This morning on Al Jazeera one of the journalists started a story by saying, “A couple decades from now your job will likely be done by a robot.” Yeah, good luck with that.
There would be a lot of advantages to being a robot in what I do. Caring about the people around you would not figure into the equation. That would make things a whole lot easier. As it is, I’ve needed to train myself over the years to not think about certain things or at least not dwell on them. I have seen so many people crumble or at least make horrible decisions due to excessive emotional investment in certain aspects of their work. One example is that you would end up keeping people on staff even if you don’t have the resources because they so desperately need the income, and in this context it will likely impact not only the immediate family but also the extended family as well, all living off one person’s salary. It’s a brutal decision to make but sometimes you simply need to.
“The best people possess a feeling for beauty, the courage to take risks, the discipline to tell the truth, the capacity for sacrifice. Ironically, their virtues make them vulnerable; they are often wounded, sometimes destroyed.”
It’s not to say you should be devoid of empathy. By no means. If I ever lose my compassion for the people we serve then I need to get out. It happens a lot unfortunately. I see them in meetings from time to time. You can tell rather quickly. They are often people that were filled with compassion when they started and over the years the challenges we face in doing this work just beat it out of them. From time to time I draw inspiration from a friend of ours in Tanzania that is doing some incredible work getting a school going (I think the kids are all orphans). He’s faced ridiculous opposition, obstacles and greed on the part of the government time and time again (no good deed goes unpunished). He just keeps going. He’s an amazing guy, driven by his faith in God and his compassion for what he’s doing. Most people would have given up long ago or at least become so cynical that they are rendered useless.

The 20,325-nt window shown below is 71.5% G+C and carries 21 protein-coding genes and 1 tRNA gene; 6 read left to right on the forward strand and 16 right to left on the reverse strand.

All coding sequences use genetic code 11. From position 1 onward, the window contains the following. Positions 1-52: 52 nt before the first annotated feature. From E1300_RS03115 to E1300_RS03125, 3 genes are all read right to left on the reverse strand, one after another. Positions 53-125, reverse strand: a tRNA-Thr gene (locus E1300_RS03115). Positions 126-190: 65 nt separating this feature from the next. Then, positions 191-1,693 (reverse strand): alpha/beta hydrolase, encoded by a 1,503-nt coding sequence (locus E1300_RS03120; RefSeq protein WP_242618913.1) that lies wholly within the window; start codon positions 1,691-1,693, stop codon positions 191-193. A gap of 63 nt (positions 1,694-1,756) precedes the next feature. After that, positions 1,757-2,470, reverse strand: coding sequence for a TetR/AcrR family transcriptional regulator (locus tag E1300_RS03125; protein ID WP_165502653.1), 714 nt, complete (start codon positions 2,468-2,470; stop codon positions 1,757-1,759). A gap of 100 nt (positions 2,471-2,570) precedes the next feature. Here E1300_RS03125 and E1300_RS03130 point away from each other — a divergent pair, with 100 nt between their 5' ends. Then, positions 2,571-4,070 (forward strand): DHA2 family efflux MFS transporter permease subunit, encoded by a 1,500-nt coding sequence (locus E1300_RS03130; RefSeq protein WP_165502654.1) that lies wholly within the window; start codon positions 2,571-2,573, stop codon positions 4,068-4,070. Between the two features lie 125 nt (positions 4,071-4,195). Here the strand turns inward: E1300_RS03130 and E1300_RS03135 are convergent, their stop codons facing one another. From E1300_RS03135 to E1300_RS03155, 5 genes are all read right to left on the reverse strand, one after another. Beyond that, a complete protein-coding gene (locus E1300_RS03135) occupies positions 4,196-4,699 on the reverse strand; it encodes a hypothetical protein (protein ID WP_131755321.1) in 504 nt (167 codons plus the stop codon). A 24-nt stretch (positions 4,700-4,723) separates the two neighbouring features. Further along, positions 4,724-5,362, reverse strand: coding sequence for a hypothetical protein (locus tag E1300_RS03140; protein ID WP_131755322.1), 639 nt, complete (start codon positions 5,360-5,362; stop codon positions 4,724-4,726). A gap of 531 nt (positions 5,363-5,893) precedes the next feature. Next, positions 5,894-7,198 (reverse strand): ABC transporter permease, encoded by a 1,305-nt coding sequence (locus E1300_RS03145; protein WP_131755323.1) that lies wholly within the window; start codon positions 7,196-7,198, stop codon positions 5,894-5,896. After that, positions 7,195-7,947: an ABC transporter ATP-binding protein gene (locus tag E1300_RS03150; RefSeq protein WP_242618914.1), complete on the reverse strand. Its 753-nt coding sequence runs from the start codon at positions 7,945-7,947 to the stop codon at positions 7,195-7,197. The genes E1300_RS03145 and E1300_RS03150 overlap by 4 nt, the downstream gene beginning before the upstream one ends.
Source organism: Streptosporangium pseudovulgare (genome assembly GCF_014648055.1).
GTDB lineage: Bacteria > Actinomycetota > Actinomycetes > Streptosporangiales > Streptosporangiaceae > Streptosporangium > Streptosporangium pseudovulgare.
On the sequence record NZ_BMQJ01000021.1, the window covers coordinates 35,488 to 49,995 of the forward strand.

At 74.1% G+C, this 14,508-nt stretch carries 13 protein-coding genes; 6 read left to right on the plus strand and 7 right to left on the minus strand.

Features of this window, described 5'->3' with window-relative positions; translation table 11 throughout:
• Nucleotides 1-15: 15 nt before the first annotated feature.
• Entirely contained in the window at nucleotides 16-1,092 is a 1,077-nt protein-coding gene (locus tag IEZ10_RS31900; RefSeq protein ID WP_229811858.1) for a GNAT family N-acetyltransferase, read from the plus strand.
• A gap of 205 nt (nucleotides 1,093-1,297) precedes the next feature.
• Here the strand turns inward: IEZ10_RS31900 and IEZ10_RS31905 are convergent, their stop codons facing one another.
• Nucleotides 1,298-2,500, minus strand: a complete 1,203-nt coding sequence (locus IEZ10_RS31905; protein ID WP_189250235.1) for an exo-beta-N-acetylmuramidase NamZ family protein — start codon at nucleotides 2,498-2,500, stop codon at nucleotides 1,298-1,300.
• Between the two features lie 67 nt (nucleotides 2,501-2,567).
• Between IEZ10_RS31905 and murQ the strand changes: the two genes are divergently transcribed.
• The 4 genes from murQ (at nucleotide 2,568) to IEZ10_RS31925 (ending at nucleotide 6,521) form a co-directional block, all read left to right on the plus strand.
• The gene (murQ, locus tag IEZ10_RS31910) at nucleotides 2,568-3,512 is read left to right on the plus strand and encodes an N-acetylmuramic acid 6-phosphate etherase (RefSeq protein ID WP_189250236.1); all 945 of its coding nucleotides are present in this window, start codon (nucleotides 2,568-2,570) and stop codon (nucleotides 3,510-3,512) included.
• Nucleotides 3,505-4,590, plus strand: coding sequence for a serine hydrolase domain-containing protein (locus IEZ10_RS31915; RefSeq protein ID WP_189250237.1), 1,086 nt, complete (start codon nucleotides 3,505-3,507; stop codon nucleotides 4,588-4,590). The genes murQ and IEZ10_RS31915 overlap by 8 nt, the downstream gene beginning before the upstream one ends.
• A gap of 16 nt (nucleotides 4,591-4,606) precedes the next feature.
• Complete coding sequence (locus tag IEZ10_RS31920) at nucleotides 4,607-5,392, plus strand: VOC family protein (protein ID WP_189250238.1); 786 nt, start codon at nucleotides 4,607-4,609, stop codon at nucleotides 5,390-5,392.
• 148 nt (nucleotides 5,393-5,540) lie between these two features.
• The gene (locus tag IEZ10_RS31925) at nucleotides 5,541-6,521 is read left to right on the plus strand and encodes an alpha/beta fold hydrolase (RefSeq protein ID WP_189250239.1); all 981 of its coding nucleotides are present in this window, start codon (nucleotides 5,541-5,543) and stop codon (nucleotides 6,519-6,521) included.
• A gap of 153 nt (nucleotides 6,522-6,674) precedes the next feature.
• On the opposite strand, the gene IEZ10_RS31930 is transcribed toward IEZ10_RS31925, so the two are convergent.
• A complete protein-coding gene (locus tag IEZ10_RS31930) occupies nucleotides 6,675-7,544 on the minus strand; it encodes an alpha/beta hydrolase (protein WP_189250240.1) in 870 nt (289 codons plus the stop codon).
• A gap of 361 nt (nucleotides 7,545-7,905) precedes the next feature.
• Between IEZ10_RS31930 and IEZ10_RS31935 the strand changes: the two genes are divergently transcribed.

So I try to keep one foot in the idealist camp and the other in the cynic camp. If I lean too far in either direction I’m doomed. I have to believe that we are making a difference in people’s lives. But I also realize that human greed will often thwart the most venerable of efforts. Just as I said in the previous post that I’ve seen courage beyond belief, I’ve also evil in humans beyond belief. Both help me understand the context in which I work. I do love what I do but I’m also very aware that humanitarian work is not always pretty.
Today is the first full day without my family. Yesterday morning they “relocated” to Rwanda for security reasons to join most of the rest of my international staff who are already there. I heard quite a bit of gunfire late last night and early this morning and it tempers the sadness of missing them. They don’t need to be here for this. It sucks but I can’t complain. I’m not a robot and I’m fully aware that the tens of thousands displaced by this violence don’t have anything close to the support that we have.